2017 Financial Audit Report
Understanding School Financial Audits
According to law, school districts should establish systems and processes that provide for transparency and accountability in the conduct of district business, as well as, provide for adequate oversight.
In 2004, New York’s Office of State Comptroller (OSC) developed legislation to strengthen auditing, training and financial oversight by school district officials and boards. The state put the regulations into effect in 2005.
As a result, the law established an internal audit function and created audit committees in each district, as well as allows for regularly audits of school districts by OSC. These audits generally focus on financial controls and operations but could include any part of school district operations, depending on the situation at the time of audit.
Types of audits
Internal – Internal audits are part of the responsibility of the district’s board of education to make sure a district remains financially healthy. They are done by the claims auditor and internal auditor and focus on making sure bills are properly submitted and only legitimate claims are paid, and performing risk assessments that ensure proper internal controls are in place to prevent fraud, theft and misconduct.
External – External audits are done yearly to review the district’s financial statements and practice standards.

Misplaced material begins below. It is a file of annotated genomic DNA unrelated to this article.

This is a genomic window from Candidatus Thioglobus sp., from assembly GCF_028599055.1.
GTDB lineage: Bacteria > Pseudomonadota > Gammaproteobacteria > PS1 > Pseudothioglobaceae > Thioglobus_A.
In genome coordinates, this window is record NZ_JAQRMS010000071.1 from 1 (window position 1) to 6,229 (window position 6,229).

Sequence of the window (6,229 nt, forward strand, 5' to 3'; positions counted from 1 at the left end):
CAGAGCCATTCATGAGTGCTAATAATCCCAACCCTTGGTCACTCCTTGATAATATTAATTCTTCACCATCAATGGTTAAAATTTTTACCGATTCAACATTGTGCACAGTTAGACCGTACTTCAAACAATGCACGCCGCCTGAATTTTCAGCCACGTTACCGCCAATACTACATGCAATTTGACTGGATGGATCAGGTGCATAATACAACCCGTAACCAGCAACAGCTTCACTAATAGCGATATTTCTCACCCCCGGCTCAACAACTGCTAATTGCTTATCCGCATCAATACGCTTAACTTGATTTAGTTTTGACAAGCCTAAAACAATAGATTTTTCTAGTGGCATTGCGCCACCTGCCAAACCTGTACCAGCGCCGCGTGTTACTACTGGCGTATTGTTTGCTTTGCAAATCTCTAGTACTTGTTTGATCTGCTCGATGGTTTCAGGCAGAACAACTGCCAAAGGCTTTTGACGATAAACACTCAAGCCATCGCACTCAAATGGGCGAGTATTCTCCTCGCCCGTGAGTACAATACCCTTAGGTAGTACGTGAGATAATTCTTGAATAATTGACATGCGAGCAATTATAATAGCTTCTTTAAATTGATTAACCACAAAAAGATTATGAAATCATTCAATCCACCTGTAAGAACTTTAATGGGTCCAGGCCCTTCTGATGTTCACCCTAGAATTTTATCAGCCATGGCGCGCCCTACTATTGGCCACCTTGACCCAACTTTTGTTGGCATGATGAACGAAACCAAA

OSC audit – Audits by the Office of State Comptroller review internal controls, financial practices and operations of the district to ensure adequate protection against fraud, theft or misconduct. These are also referred to as accountability audits.
Who does what?
Claims auditor – The claims auditor approves bills submitted to the district by the treasurer before they are paid and makes sure only legitimate claims are paid by ensuring that the bills are properly itemized, documented and authorized and are for a proper district purpose. The claims auditor reports to the school board.
Internal auditor – The internal auditor ensures that proper internal controls are in place and working, such as risk assessments and recommendations to reduce identified risks. The internal auditor reports to the school board.
Audit Committee – The Audit Committee manages the district’s annual external financial audit. District employees cannot serve on this committee.
External Auditor – An external auditor is an independent public accountant or certified public accountant hired by the district to determine if the district’s financial statements are accurate and consistent with accounting standards so that the board can have confidence in using them to assess the financial condition of the district. (State law requires each district to prepare a corrective action plan in response to any finding contained in the audit report or management letter.)
OSC auditor – The Office of State Comptroller Division of Local Government and School Accountability’s auditor conduct performance audits that review internal controls, financial practices and operations of the district to ensure adequate protection against fraud, theft or misconduct.
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